Students must send their QE paper to the committee 4 weeks in advance of the defense date and work with their advisor to send out a public announcement of the defense date 2 weeks in advance. The advisor should send out the announcement, but students should initiate the process.
Students must complete the qualifying exam by the end of the 4th year to remain in good academic standing, however, most students finish this exam by the 3rd year. After the student completes the qualifying exam, the student has advanced to candidacy.
To officially defend your QE, fill the relevant form obtainable from this link and get all the relevant signatures, then submit to the administrative officer with cc- to Chair. Your pass grade is not formalized until you submit this form to the department.
Qualifying Exam Form
Ph.D. candidates will prepare and defend their proposal for a dissertation based on the plan and format negotiated with the Supervisory Committee. The design for the proposal may begin at any time.
Students are required to take at least 3 credit hours of CMP7940-Dissertation Research Proposal while they are writing the dissertation proposal. A permission code is required for registration.
Ph.D. candidates will prepare and defend their proposal for a dissertation based on the plan and format negotiated with the Supervisory Committee. The design for the proposal may begin at any time. Students are required to take at least 3 credit hours of CMP7940-Dissertation Research Proposal while they are writing the dissertation proposal.
After the proposal is defended, the student is considered to be “ABD” or All But Dissertation. Students must send their proposal document to the committee 4 weeks in advance of the defense date and work with their advisor to send out a public announcement of the defense date 2 weeks in advance. The advisor should send out the announcement, but students should initiate the process.
To officially defend your proposal, get all the relevant signatures on the Dissertation Proposal Defense Form, then submit to the administrative officer with cc- to Chair. Your pass grade is not formalized until you submit this form to the department.
Dissertation Proposal Defense Form
Students may enroll in CMP 7970 once they defend the dissertation proposal. A minimum of 18 credit hours is required. A permission code is required for registration.
Students (including international students) who have defended their proposals (are in ABD status) and have completed the minimum 18 credits need only register for 3 credit hours CMP 7970 each successive semester to maintain full-time status and 1 credit hour for part-time status. Note: Some assistantships, fellowships, and/or grants may require up to 9 credit hours.
Students are required to write and defend their dissertation in order to graduate from the program. Typically, dissertations are a written work on a singular topic including multiple chapters, such as an introduction, literature review, research methods, results, discussion, and conclusion.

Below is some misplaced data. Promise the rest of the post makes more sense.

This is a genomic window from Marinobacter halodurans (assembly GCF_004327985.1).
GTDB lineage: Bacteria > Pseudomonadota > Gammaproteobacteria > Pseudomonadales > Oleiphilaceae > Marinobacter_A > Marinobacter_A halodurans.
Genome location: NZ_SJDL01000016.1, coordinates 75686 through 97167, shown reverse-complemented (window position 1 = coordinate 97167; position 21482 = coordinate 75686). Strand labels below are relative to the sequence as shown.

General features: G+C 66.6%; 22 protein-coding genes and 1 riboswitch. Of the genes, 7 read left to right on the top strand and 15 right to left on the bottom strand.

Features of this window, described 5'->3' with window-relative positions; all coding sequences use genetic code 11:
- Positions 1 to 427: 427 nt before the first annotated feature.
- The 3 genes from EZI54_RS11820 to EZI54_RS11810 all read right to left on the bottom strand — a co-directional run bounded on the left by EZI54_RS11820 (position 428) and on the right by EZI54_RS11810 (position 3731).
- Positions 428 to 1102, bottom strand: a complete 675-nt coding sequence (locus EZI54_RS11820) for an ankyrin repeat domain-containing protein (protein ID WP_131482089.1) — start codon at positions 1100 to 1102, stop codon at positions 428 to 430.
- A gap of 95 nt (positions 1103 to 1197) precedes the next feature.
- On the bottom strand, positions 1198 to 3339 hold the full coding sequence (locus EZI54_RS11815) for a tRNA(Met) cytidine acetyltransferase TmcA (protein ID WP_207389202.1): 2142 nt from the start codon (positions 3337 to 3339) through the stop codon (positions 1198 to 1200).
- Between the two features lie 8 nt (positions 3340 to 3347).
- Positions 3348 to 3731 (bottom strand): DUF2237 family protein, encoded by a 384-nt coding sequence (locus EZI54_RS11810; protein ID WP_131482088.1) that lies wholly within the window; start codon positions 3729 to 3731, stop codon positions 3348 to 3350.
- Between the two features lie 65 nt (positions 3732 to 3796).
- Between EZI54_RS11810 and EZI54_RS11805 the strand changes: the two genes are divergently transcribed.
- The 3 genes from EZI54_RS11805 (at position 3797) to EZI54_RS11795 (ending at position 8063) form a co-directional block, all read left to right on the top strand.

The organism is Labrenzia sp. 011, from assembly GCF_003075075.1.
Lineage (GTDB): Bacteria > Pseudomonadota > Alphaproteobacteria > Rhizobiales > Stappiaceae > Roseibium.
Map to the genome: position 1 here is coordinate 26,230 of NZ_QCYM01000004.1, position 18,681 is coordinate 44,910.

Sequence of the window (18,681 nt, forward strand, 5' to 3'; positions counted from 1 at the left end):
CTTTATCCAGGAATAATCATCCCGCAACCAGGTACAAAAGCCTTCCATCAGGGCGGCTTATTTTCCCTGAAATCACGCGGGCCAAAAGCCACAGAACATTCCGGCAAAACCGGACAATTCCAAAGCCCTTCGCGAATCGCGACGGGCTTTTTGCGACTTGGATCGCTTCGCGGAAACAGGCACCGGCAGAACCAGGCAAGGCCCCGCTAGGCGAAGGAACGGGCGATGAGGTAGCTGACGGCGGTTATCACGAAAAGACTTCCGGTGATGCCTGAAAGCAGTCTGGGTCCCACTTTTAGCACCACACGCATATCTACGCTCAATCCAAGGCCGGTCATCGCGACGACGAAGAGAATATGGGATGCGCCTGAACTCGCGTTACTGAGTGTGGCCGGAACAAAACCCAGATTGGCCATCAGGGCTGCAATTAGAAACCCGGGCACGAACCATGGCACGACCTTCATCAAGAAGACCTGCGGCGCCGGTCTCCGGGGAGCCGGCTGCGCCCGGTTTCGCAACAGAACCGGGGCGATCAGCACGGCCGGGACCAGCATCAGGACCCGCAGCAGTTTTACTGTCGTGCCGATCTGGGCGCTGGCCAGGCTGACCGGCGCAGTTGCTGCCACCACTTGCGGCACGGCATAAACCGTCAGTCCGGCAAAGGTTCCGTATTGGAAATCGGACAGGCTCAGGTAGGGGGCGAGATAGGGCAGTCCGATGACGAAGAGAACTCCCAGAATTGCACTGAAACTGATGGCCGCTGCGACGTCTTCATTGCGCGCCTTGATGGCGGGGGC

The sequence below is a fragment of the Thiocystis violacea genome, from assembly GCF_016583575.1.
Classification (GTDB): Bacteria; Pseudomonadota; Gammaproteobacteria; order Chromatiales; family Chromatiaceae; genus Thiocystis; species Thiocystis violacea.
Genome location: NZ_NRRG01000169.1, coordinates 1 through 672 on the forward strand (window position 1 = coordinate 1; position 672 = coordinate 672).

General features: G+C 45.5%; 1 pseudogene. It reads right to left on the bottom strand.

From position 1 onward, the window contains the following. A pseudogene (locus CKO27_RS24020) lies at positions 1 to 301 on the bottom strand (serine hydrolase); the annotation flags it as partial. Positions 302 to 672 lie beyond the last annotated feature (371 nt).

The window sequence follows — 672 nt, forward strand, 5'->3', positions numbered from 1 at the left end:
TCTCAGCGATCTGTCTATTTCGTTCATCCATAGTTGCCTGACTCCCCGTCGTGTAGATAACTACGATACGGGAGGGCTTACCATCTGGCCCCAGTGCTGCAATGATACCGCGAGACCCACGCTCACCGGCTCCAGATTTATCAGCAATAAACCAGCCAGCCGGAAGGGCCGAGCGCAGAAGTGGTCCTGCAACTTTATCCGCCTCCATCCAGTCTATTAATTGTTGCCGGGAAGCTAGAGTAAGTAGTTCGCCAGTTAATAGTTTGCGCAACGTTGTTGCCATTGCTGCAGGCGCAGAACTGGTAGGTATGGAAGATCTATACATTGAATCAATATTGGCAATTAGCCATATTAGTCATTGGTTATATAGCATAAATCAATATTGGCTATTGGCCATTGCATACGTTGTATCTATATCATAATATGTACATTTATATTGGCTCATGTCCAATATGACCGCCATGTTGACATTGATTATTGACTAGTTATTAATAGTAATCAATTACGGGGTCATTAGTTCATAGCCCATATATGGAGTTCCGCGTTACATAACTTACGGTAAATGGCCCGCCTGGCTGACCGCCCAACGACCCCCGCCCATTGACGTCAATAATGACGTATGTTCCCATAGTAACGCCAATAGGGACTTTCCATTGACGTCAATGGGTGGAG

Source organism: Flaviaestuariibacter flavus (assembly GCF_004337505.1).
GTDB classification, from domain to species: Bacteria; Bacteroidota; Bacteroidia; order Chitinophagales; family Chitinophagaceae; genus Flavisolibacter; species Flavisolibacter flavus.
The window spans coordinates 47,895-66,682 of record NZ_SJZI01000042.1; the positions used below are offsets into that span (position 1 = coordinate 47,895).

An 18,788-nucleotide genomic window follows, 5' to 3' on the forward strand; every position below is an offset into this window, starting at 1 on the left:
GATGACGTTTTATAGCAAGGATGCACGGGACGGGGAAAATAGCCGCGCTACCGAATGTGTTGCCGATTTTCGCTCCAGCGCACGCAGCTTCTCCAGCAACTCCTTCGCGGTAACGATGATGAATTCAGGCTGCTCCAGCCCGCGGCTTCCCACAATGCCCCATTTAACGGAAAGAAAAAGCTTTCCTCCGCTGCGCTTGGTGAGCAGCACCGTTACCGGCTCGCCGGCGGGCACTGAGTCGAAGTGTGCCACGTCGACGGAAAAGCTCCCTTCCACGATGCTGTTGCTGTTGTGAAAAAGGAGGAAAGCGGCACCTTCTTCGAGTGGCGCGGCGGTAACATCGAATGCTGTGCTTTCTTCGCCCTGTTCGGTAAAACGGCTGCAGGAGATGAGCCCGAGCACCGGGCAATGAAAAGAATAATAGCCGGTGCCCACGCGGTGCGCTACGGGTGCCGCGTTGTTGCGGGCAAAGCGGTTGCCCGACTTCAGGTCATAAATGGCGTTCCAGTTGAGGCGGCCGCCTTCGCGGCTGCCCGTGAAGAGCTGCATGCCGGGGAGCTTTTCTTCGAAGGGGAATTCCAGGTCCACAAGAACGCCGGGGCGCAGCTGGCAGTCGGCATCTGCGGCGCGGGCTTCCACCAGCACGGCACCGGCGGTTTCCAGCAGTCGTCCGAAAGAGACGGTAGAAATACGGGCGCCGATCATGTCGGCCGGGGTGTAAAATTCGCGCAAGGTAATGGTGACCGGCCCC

The Supervisory Committee will also consider a three discrete paper dissertation (with an introduction and conclusion). The three papers must be deemed publishable in peer-reviewed journals by a majority of the committee. Co-authorship of the papers in the dissertation is permitted, provided that the student is the first author on all papers and is responsible for the full writing of all of the papers. If it is found that any significant portion of a paper was not written by the student, the committee may prohibit that paper from being included in the dissertation.
The qualifying exam and dissertation defense must occur at least one semester apart.
To officially pass your dissertation defense, get all the relevant signatures on the Dissertation Defense Form, then submit to the administrative officer with cc- to Chair. Your pass grade for CMP7970 is not formalized until you submit this form to the department.
Dissertation Defense Form
Excerpts from the Graduate School Rules & Regulations
A student may petition to transfer up to six semester credit hours of graduate course work from an accredited college or university provided that: 1) The course work was not used to satisfy requirement for a baccalaureate degree or another master’s degree, 2) The course grade was at least a “B” (or equivalent), 3) The course work is not more than four years old when the transfer is approved, and 4) The student fulfills the residency requirements of the University of Utah. Students seeking transfer credit will need to demonstrate the appropriateness of the proposed transfer credits to the program. At a minimum, this will require providing copies of course syllabi, catalog descriptions, and grade transcripts. In some cases, copies of course work products may also be required. Students should discuss their specific circumstances with their academic advisor.